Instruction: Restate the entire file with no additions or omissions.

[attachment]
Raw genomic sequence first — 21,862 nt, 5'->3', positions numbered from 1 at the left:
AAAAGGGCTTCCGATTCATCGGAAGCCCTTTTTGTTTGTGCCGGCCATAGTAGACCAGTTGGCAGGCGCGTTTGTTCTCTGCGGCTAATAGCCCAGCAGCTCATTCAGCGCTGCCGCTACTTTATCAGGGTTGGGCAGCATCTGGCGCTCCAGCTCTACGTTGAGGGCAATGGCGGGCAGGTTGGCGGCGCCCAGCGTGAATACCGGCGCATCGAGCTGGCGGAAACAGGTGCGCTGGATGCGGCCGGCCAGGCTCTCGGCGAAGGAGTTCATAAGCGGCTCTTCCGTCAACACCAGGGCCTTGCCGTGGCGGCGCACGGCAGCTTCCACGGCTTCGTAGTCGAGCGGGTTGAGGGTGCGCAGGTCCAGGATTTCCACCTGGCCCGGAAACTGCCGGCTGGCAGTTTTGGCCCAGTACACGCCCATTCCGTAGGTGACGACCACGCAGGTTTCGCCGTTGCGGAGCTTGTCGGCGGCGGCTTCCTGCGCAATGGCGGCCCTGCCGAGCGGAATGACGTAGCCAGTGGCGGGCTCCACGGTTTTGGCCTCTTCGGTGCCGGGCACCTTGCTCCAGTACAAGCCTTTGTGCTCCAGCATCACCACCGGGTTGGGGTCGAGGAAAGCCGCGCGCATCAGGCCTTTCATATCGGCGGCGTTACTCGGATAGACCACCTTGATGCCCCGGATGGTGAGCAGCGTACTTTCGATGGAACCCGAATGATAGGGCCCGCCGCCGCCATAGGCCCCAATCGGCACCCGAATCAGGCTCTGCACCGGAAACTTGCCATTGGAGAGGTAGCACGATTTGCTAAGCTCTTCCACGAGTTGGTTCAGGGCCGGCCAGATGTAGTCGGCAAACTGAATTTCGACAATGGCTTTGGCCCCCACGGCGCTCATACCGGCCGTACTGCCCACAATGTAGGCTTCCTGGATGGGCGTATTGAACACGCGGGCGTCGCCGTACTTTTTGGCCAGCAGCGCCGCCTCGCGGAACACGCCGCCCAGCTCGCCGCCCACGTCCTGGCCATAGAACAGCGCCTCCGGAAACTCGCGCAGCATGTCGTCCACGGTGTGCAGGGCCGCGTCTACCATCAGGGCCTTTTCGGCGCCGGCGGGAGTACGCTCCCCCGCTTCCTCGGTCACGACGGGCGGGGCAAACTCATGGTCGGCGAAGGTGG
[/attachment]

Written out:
Raw genomic sequence first — 21,862 nt, 5'->3', positions numbered from 1 at the left:
AAAAGGGCTTCCGATTCATCGGAAGCCCTTTTTGTTTGTGCCGGCCATAGTAGACCAGTTGGCAGGCGCGTTTGTTCTCTGCGGCTAATAGCCCAGCAGCTCATTCAGCGCTGCCGCTACTTTATCAGGGTTGGGCAGCATCTGGCGCTCCAGCTCTACGTTGAGGGCAATGGCGGGCAGGTTGGCGGCGCCCAGCGTGAATACCGGCGCATCGAGCTGGCGGAAACAGGTGCGCTGGATGCGGCCGGCCAGGCTCTCGGCGAAGGAGTTCATAAGCGGCTCTTCCGTCAACACCAGGGCCTTGCCGTGGCGGCGCACGGCAGCTTCCACGGCTTCGTAGTCGAGCGGGTTGAGGGTGCGCAGGTCCAGGATTTCCACCTGGCCCGGAAACTGCCGGCTGGCAGTTTTGGCCCAGTACACGCCCATTCCGTAGGTGACGACCACGCAGGTTTCGCCGTTGCGGAGCTTGTCGGCGGCGGCTTCCTGCGCAATGGCGGCCCTGCCGAGCGGAATGACGTAGCCAGTGGCGGGCTCCACGGTTTTGGCCTCTTCGGTGCCGGGCACCTTGCTCCAGTACAAGCCTTTGTGCTCCAGCATCACCACCGGGTTGGGGTCGAGGAAAGCCGCGCGCATCAGGCCTTTCATATCGGCGGCGTTACTCGGATAGACCACCTTGATGCCCCGGATGGTGAGCAGCGTACTTTCGATGGAACCCGAATGATAGGGCCCGCCGCCGCCATAGGCCCCAATCGGCACCCGAATCAGGCTCTGCACCGGAAACTTGCCATTGGAGAGGTAGCACGATTTGCTAAGCTCTTCCACGAGTTGGTTCAGGGCCGGCCAGATGTAGTCGGCAAACTGAATTTCGACAATGGCTTTGGCCCCCACGGCGCTCATACCGGCCGTACTGCCCACAATGTAGGCTTCCTGGATGGGCGTATTGAACACGCGGGCGTCGCCGTACTTTTTGGCCAGCAGCGCCGCCTCGCGGAACACGCCGCCCAGCTCGCCGCCCACGTCCTGGCCATAGAACAGCGCCTCCGGAAACTCGCGCAGCATGTCGTCCACGGTGTGCAGGGCCGCGTCTACCATCAGGGCCTTTTCGGCGCCGGCGGGAGTACGCTCCCCCGCTTCCTCGGTCACGACGGGCGGGGCAAACTCATGGTCGGCGAAGGTGG